Publisher: Penguin, 2012, 499 pages
In the international bestseller, Thinking, Fast and Slow, Daniel Kahneman, the renowned psychologist and winner of the Nobel Prize in Economics, takes us on a groundbreaking tour of the mind and explains the two systems that drive the way we think. System 1 is fast, intuitive, and emotional; System 2 is slower, more deliberative, and more logical. The impact of overconfidence on corporate strategies, the difficulties of predicting what will make us happy in the future, the profound effect of cognitive biases on everything from playing the stock market to planning our next vacation ― each of these can be understood only by knowing how the two systems shape our judgments and decisions.
Engaging the reader in a lively conversation about how we think, Kahneman reveals where we can and cannot trust our intuitions and how we can tap into the benefits of slow thinking. He offers practical and enlightening insights into how choices are made in both our business and our personal lives―and how we can use different techniques to guard against the mental glitches that often get us into trouble. Winner of the National Academy of Sciences Best Book Award and the Los Angeles Times Book Prize and selected by The New York Times Book Review as one of the ten best books of 2011, Thinking, Fast and Slow is destined to be a classic.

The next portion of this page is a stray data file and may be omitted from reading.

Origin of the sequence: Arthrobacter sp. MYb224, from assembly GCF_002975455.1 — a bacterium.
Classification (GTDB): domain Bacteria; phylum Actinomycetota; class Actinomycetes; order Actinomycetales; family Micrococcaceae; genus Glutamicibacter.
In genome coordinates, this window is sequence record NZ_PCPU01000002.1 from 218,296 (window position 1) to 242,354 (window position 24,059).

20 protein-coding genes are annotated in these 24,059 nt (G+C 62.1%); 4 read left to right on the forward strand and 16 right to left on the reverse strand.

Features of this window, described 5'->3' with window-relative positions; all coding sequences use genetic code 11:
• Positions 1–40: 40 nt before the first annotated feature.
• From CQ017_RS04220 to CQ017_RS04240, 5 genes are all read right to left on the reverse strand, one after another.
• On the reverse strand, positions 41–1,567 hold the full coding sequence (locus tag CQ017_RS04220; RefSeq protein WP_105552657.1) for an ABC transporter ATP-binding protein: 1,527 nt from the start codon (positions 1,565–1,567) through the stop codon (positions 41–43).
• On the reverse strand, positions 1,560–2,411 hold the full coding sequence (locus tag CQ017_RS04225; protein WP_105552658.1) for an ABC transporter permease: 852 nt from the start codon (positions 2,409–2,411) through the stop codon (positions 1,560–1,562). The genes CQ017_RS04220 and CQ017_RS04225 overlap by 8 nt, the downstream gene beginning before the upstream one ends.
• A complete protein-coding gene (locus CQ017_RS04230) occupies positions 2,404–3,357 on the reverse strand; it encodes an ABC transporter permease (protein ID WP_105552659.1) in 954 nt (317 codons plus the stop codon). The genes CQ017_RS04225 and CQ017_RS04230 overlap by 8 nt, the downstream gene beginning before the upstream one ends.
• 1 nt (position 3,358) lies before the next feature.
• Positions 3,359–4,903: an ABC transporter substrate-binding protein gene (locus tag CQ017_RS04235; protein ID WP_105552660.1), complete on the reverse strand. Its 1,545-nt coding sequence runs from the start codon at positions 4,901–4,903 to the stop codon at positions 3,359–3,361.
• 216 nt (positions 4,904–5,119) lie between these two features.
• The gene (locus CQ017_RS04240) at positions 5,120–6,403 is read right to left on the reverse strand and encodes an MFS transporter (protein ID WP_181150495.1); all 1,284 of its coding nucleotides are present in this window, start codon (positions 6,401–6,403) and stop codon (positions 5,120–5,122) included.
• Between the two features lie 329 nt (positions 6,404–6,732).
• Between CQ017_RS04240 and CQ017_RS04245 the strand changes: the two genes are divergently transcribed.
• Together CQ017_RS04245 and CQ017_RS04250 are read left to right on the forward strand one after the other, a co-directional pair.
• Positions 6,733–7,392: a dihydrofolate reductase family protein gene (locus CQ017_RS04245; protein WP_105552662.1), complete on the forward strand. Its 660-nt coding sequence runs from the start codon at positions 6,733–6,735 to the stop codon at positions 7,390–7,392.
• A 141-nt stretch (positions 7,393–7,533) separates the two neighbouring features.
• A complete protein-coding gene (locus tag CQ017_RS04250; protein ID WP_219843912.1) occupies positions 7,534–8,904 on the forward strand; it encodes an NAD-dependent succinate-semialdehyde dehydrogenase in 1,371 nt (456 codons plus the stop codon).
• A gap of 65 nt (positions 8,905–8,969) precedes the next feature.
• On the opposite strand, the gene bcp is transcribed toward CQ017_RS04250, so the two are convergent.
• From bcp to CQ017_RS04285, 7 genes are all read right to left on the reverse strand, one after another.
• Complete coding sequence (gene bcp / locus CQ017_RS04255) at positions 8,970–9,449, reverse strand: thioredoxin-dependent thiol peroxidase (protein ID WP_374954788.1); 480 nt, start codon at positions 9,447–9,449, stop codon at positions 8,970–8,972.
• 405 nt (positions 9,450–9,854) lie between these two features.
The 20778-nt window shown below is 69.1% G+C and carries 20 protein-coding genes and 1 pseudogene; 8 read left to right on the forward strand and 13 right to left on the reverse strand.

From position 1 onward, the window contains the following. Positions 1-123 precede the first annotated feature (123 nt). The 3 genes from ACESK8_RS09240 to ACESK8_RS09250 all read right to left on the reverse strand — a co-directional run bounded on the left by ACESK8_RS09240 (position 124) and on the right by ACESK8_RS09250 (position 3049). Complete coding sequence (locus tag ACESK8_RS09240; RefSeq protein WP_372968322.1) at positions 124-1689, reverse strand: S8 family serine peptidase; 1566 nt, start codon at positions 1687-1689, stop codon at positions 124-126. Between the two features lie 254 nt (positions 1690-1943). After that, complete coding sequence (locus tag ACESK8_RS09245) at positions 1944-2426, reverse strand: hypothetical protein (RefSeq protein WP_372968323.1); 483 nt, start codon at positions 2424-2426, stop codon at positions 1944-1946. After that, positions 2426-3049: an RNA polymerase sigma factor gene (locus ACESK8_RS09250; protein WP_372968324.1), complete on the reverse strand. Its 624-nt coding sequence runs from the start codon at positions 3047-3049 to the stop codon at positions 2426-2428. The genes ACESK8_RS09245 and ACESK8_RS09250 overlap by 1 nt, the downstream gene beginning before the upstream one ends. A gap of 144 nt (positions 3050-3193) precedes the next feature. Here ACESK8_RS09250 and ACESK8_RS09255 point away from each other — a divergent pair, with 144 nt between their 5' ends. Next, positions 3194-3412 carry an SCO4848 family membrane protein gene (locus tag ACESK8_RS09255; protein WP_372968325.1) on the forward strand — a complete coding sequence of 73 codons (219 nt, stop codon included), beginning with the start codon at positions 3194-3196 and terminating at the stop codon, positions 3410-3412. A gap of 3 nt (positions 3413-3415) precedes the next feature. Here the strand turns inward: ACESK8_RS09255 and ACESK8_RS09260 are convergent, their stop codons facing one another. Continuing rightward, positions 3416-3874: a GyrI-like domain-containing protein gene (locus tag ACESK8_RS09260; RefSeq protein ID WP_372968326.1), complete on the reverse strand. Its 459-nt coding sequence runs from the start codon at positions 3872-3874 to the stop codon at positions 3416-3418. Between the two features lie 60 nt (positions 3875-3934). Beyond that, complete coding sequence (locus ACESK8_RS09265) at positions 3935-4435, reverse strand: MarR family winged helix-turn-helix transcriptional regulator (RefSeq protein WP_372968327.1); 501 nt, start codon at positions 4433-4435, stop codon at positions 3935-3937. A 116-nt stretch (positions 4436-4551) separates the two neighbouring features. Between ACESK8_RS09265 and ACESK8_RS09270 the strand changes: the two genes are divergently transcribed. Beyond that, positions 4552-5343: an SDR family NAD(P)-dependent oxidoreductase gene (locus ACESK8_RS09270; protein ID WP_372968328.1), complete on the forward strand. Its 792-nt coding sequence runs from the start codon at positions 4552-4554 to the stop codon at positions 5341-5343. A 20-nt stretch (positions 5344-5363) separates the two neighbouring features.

Well, if you want to be bored and get to no conclusion in reality, this is the book for you!
It tries to describe the fallacies of how we think/take decisions and challenges the common sense approach (which should make it an interesting read). Unfortunately, it has a lot of contrived and sometimes even cultural context-driven examples and some meaningless statistics thrown in.
Maybe the author has a lot of data not shown or have some great conclusions, but they are not present in this book. In fact, I would call the authors challenge to "common sense" a failure for the most part.
There may be some nuggets of wisdom in there, depending on your background, but it is very hard to find, and the extremely boring writing doesn't help.